6. That a claim of exemplary damage may be allowed by amendment where the "plaintiff establishes prima facie proof of a triable issue." See §13-21-102(1.5)(a), C.R.S. Prima facie evidence is evidence which is sufficient to establish a fact unless it is rebutted. Peiker Acustic, Inc. v. Kennedy, 2011 WL 2550478, at *1 (D. Colo. June 27, 2011). "The question of whether the evidence is sufficient to support an award of exemplary damages is one of law; whether such damages are ultimately awarded is one for the tier of fact." Pizza v. Wolf Creek Ski Dev. Corp., 711 P.2d 671, 684 (Colo. 1985).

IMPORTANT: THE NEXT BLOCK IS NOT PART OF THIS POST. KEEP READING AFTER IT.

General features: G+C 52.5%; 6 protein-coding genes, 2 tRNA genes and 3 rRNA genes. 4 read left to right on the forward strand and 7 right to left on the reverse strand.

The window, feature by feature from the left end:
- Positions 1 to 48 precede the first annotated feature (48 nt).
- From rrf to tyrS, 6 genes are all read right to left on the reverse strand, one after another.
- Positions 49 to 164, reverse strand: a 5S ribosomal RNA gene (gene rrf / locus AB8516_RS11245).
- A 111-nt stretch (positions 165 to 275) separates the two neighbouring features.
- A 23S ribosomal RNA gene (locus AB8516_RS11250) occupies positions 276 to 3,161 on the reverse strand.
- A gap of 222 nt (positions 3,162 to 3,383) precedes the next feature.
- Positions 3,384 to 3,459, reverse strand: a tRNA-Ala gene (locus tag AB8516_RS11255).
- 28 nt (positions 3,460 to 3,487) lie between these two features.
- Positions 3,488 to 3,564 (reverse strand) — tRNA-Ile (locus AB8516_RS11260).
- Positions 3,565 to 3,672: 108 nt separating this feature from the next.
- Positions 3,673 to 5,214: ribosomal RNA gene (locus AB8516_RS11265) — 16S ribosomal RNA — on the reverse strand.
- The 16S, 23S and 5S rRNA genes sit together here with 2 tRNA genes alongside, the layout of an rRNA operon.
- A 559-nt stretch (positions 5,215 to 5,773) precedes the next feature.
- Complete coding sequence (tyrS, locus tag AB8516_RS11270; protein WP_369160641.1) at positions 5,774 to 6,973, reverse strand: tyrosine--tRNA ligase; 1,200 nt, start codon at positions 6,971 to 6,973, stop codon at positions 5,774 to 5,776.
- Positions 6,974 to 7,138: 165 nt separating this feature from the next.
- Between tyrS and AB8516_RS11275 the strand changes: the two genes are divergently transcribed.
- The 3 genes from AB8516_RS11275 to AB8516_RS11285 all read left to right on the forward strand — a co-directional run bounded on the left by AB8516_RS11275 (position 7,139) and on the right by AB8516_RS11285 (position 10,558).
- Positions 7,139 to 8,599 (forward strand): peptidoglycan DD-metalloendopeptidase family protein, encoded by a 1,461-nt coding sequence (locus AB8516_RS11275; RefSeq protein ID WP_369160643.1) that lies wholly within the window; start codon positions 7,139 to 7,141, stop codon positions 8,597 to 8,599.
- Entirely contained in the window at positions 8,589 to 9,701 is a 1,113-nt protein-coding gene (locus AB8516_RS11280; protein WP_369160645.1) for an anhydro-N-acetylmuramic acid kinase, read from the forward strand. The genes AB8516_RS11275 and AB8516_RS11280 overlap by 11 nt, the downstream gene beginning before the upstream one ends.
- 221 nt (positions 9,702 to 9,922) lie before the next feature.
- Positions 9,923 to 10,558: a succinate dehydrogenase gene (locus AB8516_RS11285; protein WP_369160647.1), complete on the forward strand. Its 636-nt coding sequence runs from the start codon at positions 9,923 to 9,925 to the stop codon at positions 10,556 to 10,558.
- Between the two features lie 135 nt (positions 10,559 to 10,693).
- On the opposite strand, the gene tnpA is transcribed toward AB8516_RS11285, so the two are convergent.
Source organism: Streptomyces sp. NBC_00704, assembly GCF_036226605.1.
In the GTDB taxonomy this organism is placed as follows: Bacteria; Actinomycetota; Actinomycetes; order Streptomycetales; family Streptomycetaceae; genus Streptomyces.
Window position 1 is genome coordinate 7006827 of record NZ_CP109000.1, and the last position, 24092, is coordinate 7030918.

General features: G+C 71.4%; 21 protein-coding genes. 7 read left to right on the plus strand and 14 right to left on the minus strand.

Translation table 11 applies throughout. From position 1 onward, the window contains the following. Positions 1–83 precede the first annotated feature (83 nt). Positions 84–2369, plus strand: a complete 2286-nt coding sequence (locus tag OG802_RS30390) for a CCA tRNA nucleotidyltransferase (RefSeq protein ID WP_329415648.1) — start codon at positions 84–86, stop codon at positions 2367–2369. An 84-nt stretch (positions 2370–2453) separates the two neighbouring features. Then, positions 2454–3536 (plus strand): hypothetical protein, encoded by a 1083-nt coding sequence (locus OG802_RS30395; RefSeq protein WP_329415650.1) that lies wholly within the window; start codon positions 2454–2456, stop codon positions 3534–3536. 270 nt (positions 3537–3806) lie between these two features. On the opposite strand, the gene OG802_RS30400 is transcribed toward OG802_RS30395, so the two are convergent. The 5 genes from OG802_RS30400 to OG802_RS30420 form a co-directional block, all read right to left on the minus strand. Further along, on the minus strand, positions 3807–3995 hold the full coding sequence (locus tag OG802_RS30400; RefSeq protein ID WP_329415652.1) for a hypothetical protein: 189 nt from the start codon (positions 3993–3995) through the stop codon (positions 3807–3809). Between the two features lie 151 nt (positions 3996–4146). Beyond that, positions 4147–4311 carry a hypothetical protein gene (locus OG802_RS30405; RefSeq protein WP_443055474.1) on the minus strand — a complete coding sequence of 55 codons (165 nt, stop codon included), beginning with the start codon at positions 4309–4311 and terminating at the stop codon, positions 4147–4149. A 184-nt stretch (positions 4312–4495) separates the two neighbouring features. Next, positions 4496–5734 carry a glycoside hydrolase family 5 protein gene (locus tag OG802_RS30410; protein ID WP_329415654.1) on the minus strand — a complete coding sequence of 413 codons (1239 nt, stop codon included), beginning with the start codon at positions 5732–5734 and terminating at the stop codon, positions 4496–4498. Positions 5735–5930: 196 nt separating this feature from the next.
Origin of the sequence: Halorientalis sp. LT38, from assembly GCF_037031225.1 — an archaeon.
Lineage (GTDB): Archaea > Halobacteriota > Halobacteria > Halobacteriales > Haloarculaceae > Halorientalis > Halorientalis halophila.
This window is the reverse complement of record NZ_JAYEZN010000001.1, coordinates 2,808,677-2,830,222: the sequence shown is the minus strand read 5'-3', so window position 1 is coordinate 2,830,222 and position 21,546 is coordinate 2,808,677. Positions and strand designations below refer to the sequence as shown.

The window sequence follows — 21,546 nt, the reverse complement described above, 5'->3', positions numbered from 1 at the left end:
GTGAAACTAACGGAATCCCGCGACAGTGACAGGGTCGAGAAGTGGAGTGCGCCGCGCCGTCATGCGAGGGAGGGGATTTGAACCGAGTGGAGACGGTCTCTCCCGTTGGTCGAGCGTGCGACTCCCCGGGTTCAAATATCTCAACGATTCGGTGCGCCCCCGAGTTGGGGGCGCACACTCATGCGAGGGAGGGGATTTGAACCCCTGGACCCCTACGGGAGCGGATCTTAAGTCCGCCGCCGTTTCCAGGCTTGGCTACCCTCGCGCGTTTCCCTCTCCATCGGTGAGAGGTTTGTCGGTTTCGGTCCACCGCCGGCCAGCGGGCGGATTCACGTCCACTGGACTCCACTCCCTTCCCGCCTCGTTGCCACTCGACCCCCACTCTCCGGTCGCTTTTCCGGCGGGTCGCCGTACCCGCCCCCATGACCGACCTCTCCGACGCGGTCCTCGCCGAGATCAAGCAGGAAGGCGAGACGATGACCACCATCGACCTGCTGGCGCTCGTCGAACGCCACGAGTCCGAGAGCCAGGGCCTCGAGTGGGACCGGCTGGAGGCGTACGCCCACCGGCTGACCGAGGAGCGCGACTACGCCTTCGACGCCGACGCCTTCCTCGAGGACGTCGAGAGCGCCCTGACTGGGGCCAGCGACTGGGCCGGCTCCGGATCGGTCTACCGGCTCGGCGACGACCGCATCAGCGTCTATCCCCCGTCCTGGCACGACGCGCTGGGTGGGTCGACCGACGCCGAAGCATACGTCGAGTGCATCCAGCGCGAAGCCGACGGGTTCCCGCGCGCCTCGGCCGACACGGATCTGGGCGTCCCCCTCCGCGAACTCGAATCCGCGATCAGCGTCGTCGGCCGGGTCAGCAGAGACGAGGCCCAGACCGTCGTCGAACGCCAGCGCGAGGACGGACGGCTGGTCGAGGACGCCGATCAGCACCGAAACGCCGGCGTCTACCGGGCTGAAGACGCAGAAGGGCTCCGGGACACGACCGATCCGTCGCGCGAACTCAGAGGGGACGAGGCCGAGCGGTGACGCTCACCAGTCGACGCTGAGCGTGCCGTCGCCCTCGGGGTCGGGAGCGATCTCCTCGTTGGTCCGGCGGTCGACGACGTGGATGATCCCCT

Exemplary damages require parties to establish the requisite attendant circumstances beyond a reasonable doubt. Id .; §13-25-127(2), C.R.S. The exemplary damages statute defines "willful and wanton" for purposes of determining exemplary damages as "conduct purposefully committed which the actor must have realized as dangerous, done heedlessly and recklessly, without regard to the consequences, or of the rights and safety of others, particularly the plaintiff." § 13-21-102(1)(b), C.R.S. As defined by the Court of Appeals, "[w]illful and wanton conduct is purposeful conduct committed recklessly that exhibits an intent consciously to disregard the safety of others. Such conduct extends beyond mere unreasonableness." U.S. Fire Ins. Co. v. Sonitrol Mgmt. Corp., 192 P.3d 543, 549 (Colo. Ct. App. 2008). This standard has been interpreted as justifying exemplary damages when the act causing the injury was performed with an evil intent, and with the purpose of injuring the Plaintiff, or with such a wanton and reckless disregard of his rights as evidence of a wrongful motive. Western Fire Truck, Inc. v. Emergency One, Inc., 134 P.3d 570, 578 (Colo.App. 2006). The sufficiency of the evidence to justify an award of exemplary damages is a matter of law for the court's determination. Id.;